Boatman's dream 25
By Parson Thru
I can only take so much tea and bonhomie on zero hours’ sleep and a growing hangover. The boys continued bantering across the cabin table while I followed Arthur out through the hatch into the fog. I guessed he wanted the same as me, so I left him to his own thoughts up on the bow.
The damp chilled my bones but it was worth it for the fresh air. Nothing was visible beyond the gunwales. Forward, I couldn’t make out if it was Arthur’s outline I was seeing or the stowed foresail. I sparked a cigarette and settled back in the corner of the cockpit, lulled by the sound of the tide running fast under the boat.
The chill woke me after probably only a few minutes sleep. I felt like death – my hair wet from the fog. I heard the boys’ voices, much lower now – tired – in the cabin. Then, amongst the rippling eddies of the tide, what sounded like the steady splash of oars – momentarily distinct, then lost. I strained to listen, hoping to catch it again, but it was gone.
I quickly put the sound of oars down to imagination and tiredness. It would have required a miracle to row out from the mainland on this tide and find us anchored in the fog. There was no way of leaving Merlin’s boat by water – the tender was tied to the mooring back on the river Axe.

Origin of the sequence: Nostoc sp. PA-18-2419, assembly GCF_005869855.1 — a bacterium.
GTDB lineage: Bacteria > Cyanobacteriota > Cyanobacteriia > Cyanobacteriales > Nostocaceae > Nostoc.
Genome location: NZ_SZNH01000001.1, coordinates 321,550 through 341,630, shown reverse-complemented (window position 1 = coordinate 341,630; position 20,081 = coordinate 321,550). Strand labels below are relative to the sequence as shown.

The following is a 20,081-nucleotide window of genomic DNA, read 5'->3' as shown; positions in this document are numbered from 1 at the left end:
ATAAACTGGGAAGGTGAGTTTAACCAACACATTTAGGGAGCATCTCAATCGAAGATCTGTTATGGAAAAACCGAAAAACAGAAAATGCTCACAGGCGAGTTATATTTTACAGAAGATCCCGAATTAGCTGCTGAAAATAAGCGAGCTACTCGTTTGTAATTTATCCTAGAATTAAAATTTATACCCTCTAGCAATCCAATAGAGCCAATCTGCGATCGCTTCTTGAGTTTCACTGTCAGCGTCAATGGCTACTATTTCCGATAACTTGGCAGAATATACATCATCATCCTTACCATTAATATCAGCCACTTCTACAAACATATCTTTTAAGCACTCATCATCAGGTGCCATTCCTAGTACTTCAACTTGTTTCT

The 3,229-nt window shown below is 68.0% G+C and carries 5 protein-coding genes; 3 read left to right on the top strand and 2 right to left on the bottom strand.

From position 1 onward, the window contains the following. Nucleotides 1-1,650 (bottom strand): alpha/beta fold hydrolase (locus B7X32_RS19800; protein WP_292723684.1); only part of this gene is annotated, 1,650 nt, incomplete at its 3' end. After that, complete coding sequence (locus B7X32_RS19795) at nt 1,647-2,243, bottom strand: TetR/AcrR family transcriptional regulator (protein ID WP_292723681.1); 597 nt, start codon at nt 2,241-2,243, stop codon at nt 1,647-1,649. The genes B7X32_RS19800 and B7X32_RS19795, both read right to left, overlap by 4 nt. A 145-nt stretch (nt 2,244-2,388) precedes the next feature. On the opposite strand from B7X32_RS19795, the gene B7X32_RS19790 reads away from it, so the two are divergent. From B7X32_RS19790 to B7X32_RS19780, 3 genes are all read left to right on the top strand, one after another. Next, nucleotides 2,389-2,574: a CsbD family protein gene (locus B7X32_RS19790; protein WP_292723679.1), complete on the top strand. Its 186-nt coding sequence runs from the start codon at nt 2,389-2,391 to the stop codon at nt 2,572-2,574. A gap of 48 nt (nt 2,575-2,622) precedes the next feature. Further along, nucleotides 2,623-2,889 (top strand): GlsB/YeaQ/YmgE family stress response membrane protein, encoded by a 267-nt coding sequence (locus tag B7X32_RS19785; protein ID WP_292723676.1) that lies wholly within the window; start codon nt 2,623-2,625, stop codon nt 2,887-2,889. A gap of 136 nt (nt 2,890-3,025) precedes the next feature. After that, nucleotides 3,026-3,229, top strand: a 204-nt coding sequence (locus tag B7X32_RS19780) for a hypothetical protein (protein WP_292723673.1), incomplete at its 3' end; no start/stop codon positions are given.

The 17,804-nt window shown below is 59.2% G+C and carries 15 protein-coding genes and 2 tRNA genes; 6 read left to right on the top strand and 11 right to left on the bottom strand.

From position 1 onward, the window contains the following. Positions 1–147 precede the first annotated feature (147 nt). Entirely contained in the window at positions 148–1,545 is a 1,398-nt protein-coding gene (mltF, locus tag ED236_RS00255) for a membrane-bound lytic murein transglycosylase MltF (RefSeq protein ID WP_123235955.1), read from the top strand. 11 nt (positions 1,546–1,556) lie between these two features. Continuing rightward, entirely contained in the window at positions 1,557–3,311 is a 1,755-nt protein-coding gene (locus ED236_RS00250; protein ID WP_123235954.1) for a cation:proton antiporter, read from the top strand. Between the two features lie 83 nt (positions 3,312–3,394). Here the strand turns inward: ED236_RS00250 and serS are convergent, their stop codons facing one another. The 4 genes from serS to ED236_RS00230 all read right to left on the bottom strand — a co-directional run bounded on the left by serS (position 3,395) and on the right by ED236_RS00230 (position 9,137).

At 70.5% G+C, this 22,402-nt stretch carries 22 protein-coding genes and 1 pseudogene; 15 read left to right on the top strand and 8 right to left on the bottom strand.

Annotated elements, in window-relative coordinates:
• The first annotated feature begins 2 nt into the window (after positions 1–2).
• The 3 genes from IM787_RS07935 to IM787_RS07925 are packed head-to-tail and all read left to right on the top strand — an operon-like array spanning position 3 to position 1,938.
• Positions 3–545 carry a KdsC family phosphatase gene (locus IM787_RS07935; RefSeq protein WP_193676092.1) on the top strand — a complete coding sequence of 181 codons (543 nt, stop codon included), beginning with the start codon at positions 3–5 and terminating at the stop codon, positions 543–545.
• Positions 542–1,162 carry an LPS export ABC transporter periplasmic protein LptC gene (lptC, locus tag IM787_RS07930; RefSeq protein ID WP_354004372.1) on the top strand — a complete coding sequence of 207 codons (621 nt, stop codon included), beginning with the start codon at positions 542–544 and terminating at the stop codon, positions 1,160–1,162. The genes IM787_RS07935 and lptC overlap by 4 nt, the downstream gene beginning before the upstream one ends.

I made my way forward along the deck. The fog had made the surface slippery underfoot. I kept a firm hold of the handrail. A man overboard in these conditions would be a fatality.
“Arthur!” I called softly into the fog.
Then again, louder.
I found myself alone on the foredeck.
“Shit!” I whispered.
Almost a scream.
Again and again.
The voices had fallen silent in the cabin.
“Man overboard!” I cried.
I kept on shouting, not knowing how long he’d been gone, but feeling that a M.O.B. drill was already a lost cause.
For an instant, I hoped that he would come running forward with the others – that he’d gone back into the cabin whilst I was sleeping.
Merlin, Eddie and Dennis appeared, bleary-eyed, on the foredeck.
We looked at one another.
“Fuck me.” Merlin looked into the black water surging under the hull. “Keep looking. One on the port-bow, one to starboard, one astern. Listen for a shout. I’ll raise the coastguard.”
“Merlin." I agonised. "I thought I heard oars earlier.”
He looked at me momentarily.
“I’m the skipper. It’s a man overboard.”